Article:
Pearl Joy Brown is the third child of Ruth and Eric Brown. At the Browns’ 20-week prenatal appointment, Pearl was diagnosed with lobar holoprosencephaly (HPE), a neural disease with low chances of survival. Despite a grim prognosis and a doctor’s encouragement to abort the pregnancy, the Browns opted to embrace life and hope and carry Baby Pearl to term.
Peal Joy Brown was born on Friday, July 27, 2012 – 4 lbs 3 oz, and very much alive. This is my letter to Pearl.
How do I begin a letter to a little girl with more courage than I know? How do I write words to a story already so full of life? What can I say that hasn’t already been said about your beauty, your strength, and the hope you bring to this strange world?
Because Pearl, we live in a strange world.
We live in a twisted world where beauty is measured by the smoothness, color, and symmetry of your body, the curve of your hip, and the number on a scale. When some people see you, they don’t initially see the beauty that you bring to the world, because in the wisdom of the world, flaws must be covered. Weight must be lost. Teeth whitened. Make up applied. Defects avoided. Diseases aborted. For the sake of exterior brilliance, we ostracize the inner beauty of a quiet spirit, a generous heart, and a kind word.
But you, pearl, you remind us that life is more than exterior beauty. That God makes us in his image – not in the shape of our face or our body, but in the spirit inside us, breathed into us. You have that image. You are beautiful. You were knitted together in your mothers’ womb – and there are no mistakes there. You are not a mistake.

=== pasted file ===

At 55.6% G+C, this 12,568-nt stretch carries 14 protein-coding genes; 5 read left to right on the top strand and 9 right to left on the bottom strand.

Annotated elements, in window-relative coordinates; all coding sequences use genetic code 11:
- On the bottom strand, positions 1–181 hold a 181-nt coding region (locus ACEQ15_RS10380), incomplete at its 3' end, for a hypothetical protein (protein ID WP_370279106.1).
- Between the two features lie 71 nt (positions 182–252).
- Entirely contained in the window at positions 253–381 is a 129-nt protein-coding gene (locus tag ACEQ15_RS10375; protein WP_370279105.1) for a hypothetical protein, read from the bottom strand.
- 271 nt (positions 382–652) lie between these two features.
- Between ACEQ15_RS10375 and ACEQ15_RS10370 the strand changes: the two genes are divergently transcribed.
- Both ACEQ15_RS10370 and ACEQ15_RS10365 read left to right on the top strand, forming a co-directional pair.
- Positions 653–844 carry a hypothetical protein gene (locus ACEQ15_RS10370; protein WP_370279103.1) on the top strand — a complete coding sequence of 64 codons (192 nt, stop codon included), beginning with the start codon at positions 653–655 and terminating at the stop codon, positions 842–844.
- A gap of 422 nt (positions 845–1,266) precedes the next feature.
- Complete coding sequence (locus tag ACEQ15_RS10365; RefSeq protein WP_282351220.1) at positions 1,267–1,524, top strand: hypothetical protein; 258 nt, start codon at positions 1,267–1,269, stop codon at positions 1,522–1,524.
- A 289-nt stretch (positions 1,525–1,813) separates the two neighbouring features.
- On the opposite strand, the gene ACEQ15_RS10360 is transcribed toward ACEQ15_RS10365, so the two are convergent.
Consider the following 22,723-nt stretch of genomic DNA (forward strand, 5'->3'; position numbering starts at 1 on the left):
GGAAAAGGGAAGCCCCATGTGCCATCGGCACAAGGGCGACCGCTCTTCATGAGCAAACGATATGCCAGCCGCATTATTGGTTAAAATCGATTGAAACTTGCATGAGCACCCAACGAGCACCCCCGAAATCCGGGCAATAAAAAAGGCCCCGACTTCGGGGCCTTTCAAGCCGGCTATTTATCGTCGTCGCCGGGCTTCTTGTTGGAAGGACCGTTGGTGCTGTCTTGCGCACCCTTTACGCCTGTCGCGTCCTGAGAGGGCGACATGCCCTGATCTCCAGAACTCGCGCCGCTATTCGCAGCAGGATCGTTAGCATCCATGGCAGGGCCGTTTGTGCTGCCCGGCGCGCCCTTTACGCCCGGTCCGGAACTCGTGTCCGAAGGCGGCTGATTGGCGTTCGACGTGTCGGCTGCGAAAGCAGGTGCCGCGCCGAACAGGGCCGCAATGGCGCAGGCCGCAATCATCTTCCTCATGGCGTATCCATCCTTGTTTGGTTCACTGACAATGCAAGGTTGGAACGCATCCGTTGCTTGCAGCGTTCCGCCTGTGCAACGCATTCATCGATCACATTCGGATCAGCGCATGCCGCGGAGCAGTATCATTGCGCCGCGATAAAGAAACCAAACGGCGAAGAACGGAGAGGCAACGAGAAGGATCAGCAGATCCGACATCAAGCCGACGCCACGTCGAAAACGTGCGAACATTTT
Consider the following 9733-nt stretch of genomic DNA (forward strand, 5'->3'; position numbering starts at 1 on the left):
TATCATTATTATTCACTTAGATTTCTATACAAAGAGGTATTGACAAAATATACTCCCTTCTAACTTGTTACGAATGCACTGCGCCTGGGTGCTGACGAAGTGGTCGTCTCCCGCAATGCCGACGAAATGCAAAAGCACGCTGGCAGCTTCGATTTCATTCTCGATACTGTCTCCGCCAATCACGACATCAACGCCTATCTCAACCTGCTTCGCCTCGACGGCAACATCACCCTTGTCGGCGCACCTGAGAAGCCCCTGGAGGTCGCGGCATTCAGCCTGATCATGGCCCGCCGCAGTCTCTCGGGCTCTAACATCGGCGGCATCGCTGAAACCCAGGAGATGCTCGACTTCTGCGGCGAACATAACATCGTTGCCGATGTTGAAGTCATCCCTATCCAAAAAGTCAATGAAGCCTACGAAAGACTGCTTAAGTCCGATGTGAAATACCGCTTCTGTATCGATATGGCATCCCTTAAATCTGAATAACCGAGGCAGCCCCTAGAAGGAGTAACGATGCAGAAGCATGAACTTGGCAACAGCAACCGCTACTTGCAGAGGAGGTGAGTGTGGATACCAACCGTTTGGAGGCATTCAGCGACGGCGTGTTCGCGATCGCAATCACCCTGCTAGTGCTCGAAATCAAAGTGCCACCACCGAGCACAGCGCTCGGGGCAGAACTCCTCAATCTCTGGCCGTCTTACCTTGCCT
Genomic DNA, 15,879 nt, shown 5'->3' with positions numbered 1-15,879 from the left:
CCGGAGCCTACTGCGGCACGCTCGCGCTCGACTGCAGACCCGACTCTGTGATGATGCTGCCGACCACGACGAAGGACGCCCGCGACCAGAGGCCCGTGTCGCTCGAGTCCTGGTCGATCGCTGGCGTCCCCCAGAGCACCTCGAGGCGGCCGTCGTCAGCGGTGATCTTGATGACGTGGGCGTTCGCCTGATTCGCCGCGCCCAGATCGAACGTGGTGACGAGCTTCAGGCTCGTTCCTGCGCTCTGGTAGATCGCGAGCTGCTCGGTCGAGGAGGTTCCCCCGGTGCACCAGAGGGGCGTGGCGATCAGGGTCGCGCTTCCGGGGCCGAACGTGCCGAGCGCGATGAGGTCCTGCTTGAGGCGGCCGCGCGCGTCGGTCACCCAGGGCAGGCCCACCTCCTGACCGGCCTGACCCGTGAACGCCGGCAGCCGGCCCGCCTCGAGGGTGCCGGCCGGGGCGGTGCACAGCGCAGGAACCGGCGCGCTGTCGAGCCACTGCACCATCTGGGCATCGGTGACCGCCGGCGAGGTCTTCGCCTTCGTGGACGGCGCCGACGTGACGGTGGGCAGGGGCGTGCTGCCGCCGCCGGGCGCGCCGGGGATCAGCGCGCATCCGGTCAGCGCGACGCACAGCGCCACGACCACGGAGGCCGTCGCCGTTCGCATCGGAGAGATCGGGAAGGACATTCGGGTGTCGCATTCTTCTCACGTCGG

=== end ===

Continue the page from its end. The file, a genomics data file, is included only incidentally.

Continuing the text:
You and I live in a world where where a doctor would tell a family to end their child’s life because there are obstacles along the way. We live in a world where children much sicker than you and much healthier than you aren’t given a chance to be miracles. We live in a world where God’s providence has been supplanted by man’s convenience and knowledge. But doctor’s knowledge only goes so far. A doctor once told your parents that you wouldn’t make it, Pearl. And he was wrong. How many other doctors never had a chance to be proven wrong?
What if a doctor had told my parents to let me go, simply because he saw from an ultrasound that I would be abused at age 12? “Don’t put her through that pain,” he might say. “It’s not fair,” others might quietly think to my parents, who keep me in the world knowing there will be trouble ahead.
But Pearl, your courage, and your parents’ courage at this time is a reminder to us all. In this life there will be trouble. We are guaranteed that. We were all born with a genetic defect called death. Your brother put it more eloquently, when he said “No one knows if they’ll turn into a grown up. Not everyone gets to turn into a grown up while they’re on earth.”
You have changed me, Pearl. You’ve reminded me of truth. You’ve reminded me of my mortality. You’ve reminded me of a creator that faced all obstacles to save me. You’ve reminded me that a life full of challenges is still a life worth living – because it’s the life we’re all living.
Read more letters to Pearl here, here, and here. The Washington Post also wrote a letter about Pearl, here.